Rays left-hander Matt Moore experienced some growing pains last summer but still wound up posting a respectable 3.81 ERA over 177 1/3 innings. This season, at age 23, he looks ready to become a legitimate ace.
Moore allowed only one run and struck out nine over six innings Saturday in the Rays’ 10-4 win over the White Sox and is now 5-0 with a 1.13 ERA, 0.88 WHIP and 38 strikeouts in 32 innings (five starts) this year.
“Honestly, (Moore’s) one of the better pitchers I’ve ever faced,” White Sox third baseman Conor Gillaspie told reporters after Saturday’s game. “He moves the ball both sides of the plate, throwing curve balls for strikes. Sometimes you’re just going to run into that at this level, guys that are just on. He was on tonight. There’s not much we can do.”
Moore, an eighth-round pick out of a New Mexico high school in 2007, has one of the most team-friendly contracts in high-level professional sports.
It was first reported that the Blue Jays and Jose Bautista were close to a deal last night. Now Ken Rosenthal reports that the deal is near completion. It will likely a two-year contract in the $35-40 million range.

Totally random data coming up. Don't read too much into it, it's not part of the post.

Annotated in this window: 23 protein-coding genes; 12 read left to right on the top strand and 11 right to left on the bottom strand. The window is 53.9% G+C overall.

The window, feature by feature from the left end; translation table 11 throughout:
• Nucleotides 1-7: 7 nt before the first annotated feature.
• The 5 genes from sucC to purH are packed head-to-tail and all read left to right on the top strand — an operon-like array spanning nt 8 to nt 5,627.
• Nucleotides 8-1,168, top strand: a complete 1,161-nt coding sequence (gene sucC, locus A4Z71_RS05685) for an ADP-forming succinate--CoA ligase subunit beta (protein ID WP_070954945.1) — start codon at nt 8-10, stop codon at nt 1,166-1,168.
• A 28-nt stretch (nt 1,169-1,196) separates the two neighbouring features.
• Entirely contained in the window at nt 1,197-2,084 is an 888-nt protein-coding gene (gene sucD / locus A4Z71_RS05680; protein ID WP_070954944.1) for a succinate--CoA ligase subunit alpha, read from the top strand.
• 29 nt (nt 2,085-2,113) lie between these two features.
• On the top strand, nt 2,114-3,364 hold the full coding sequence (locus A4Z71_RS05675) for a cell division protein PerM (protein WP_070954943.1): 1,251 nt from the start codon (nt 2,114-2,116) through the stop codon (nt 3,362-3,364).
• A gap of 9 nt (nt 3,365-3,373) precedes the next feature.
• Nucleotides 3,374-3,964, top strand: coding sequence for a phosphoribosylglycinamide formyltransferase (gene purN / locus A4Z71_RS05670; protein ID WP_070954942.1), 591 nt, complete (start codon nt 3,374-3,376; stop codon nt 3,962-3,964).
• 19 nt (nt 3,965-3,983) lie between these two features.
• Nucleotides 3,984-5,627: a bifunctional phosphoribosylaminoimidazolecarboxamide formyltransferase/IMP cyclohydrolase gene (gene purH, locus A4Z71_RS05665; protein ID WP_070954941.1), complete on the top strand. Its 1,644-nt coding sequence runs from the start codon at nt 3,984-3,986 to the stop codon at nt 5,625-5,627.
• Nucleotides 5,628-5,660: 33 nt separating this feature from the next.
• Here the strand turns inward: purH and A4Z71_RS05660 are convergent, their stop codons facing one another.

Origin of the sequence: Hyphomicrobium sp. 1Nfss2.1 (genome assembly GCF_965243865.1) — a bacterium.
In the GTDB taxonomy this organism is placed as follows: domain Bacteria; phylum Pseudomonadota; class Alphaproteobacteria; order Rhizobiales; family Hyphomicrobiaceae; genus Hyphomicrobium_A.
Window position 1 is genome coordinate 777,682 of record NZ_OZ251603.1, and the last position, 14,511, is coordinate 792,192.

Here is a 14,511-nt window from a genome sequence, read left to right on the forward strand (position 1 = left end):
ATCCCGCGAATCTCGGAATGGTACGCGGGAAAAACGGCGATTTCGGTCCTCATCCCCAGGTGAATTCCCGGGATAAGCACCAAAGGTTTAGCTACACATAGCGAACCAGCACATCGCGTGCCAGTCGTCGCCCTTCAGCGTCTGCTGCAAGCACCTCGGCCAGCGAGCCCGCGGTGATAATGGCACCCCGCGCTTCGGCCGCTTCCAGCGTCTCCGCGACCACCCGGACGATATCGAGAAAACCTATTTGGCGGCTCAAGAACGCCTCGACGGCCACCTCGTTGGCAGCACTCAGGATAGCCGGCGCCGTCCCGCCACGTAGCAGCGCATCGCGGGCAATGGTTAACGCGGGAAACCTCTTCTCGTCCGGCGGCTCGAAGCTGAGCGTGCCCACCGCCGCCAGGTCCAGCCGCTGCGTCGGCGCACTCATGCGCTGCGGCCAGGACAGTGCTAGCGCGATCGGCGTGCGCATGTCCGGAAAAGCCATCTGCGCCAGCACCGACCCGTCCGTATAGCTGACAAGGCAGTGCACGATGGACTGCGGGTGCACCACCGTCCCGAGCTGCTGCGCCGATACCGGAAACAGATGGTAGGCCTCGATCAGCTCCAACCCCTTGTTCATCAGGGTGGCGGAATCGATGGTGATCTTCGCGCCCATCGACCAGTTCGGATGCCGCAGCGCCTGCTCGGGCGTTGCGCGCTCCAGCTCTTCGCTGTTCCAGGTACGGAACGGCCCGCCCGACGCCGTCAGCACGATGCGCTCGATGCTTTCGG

Bautista had a tough 2016, hitting .234/.366/.452 with 22 home runs and 69 RBI, and some clubs likely considered a long-term deal for the 36-year-old too risky, this leading to the relative lack of reported interest in Bautista by other clubs. But back-to-back ALCS appearances by the Jays and the success and popularity Bautista has experienced in Toronto make his re-signing there a pretty sensible move for all involved.
The Jays, who already lost Edwin Encarnacion to free agency, get their slugger back on a short term deal. Unlike anyone else, they don’t have to give up the draft pick attached to him via the qualifying offer. Bautista, in turn, will make, on average, more than he would’ve made on the qualifying offer if he would’ve accepted it and a raise over the $14 million he made in 2016.
The Padres have signed Trevor Cahill to a one-year, $1.75 million contract.
As recently as the middle of the 2015 season it looked like Cahill’s career would meet a premature end, but after being released by the Braves and signing with the Cubs in August of that season he has been a remarkably effective reliever. He has posted a 2.61 ERA in 61 games in Chicago and has posted a strikeout rate far above his career norms.
He’s not someone you necessarily want taking the hill when the leverage is high, but in San Diego the leverage won’t be all that high all that often.